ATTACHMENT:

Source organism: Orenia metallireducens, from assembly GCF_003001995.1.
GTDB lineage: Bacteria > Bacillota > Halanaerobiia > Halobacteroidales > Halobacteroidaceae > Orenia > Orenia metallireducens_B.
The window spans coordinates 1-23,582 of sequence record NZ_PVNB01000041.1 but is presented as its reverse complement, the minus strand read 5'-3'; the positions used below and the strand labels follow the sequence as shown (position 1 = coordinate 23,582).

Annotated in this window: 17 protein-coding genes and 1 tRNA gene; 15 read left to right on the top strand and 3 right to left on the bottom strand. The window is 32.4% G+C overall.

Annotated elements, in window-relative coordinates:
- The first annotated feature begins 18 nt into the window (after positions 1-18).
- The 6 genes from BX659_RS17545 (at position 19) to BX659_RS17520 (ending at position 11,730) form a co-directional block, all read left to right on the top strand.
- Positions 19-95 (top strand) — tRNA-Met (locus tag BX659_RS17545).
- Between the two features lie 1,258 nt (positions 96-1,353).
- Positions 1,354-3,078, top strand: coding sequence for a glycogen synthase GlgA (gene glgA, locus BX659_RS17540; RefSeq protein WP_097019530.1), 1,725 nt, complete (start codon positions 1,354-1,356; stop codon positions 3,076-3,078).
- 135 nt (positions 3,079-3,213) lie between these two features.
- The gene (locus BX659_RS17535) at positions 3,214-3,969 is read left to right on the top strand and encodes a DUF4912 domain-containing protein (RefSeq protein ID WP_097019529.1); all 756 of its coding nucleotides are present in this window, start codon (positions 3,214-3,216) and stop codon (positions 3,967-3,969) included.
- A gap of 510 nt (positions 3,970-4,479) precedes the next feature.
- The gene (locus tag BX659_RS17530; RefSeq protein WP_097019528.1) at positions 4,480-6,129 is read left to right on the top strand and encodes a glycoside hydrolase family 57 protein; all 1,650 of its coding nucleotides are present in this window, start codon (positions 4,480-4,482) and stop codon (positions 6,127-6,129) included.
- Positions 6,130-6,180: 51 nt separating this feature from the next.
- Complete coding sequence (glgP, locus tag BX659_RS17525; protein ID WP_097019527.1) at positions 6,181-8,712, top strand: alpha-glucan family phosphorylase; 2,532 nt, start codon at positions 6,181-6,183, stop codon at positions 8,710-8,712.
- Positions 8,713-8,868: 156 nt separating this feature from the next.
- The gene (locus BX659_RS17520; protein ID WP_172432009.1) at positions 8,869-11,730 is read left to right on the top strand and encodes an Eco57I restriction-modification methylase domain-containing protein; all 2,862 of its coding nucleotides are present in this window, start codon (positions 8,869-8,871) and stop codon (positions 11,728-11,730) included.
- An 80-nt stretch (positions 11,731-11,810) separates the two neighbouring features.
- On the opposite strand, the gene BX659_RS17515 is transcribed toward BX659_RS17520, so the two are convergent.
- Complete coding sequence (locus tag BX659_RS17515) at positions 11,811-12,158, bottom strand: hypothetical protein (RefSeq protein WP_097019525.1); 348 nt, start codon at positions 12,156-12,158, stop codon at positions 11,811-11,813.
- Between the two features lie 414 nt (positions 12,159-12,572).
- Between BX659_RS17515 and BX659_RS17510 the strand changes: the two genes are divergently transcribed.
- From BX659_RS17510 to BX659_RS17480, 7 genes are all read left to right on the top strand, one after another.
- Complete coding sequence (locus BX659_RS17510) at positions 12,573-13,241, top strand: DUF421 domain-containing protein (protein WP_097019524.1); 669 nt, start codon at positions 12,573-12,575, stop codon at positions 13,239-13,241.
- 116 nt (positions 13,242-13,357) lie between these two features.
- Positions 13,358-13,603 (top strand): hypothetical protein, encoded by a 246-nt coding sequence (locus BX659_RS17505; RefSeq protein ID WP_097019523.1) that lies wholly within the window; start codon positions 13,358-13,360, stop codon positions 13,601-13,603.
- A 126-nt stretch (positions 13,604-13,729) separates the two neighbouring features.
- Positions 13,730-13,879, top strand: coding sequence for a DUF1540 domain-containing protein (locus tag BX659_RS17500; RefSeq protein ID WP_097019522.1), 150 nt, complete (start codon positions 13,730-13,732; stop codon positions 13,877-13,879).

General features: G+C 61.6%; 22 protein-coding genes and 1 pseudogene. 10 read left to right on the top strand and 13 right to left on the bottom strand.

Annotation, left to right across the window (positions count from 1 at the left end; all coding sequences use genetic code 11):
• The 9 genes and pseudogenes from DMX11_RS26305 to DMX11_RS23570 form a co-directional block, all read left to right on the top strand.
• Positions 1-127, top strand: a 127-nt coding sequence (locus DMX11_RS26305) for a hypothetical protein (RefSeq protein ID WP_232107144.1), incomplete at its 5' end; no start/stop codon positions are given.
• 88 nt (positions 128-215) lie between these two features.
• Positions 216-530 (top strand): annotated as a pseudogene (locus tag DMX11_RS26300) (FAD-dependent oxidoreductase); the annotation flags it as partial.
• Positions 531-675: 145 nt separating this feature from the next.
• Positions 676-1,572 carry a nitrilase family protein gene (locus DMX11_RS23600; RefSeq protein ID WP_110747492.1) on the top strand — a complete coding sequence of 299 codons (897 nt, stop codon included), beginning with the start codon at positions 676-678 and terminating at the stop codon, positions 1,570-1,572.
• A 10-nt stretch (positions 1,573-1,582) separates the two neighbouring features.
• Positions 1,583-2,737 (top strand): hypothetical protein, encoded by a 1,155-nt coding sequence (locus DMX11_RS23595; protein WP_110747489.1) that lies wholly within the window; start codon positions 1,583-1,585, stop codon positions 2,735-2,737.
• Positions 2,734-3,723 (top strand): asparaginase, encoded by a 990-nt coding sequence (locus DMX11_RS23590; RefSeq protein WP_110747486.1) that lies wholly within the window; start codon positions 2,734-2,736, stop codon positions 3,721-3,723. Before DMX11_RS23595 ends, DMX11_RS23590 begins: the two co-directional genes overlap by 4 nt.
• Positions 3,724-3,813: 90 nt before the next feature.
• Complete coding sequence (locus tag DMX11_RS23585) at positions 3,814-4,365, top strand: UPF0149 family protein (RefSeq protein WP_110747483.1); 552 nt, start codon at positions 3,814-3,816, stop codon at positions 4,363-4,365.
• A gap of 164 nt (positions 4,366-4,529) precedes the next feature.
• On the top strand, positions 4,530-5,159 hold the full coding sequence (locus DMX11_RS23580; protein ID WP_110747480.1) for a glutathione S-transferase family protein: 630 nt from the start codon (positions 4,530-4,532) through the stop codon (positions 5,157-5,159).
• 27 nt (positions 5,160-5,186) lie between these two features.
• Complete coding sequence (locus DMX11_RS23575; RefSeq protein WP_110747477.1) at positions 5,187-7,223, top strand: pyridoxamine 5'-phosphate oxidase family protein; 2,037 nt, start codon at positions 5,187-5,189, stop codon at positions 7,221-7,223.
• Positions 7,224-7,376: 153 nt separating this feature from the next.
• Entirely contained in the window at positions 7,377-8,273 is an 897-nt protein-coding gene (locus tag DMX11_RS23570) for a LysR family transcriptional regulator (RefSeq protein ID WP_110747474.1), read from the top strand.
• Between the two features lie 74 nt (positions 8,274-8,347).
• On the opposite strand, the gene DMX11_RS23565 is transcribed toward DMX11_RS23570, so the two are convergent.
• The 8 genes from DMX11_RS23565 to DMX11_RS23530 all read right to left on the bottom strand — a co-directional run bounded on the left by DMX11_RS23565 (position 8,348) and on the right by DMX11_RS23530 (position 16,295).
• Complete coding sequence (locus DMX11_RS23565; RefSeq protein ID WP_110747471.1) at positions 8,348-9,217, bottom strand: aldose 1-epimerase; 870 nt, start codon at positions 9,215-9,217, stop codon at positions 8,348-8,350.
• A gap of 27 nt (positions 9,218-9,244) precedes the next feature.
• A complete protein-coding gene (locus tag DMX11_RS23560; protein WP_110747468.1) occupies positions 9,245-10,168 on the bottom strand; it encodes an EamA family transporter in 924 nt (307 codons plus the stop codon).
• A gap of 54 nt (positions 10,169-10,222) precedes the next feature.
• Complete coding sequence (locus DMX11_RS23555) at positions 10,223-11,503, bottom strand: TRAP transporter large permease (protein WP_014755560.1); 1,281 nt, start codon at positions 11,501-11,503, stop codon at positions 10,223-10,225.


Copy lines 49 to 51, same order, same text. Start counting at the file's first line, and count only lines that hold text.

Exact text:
• Between the two features lie 74 nt (positions 8,274-8,347).
• On the opposite strand, the gene DMX11_RS23565 is transcribed toward DMX11_RS23570, so the two are convergent.
• The 8 genes from DMX11_RS23565 to DMX11_RS23530 all read right to left on the bottom strand — a co-directional run bounded on the left by DMX11_RS23565 (position 8,348) and on the right by DMX11_RS23530 (position 16,295).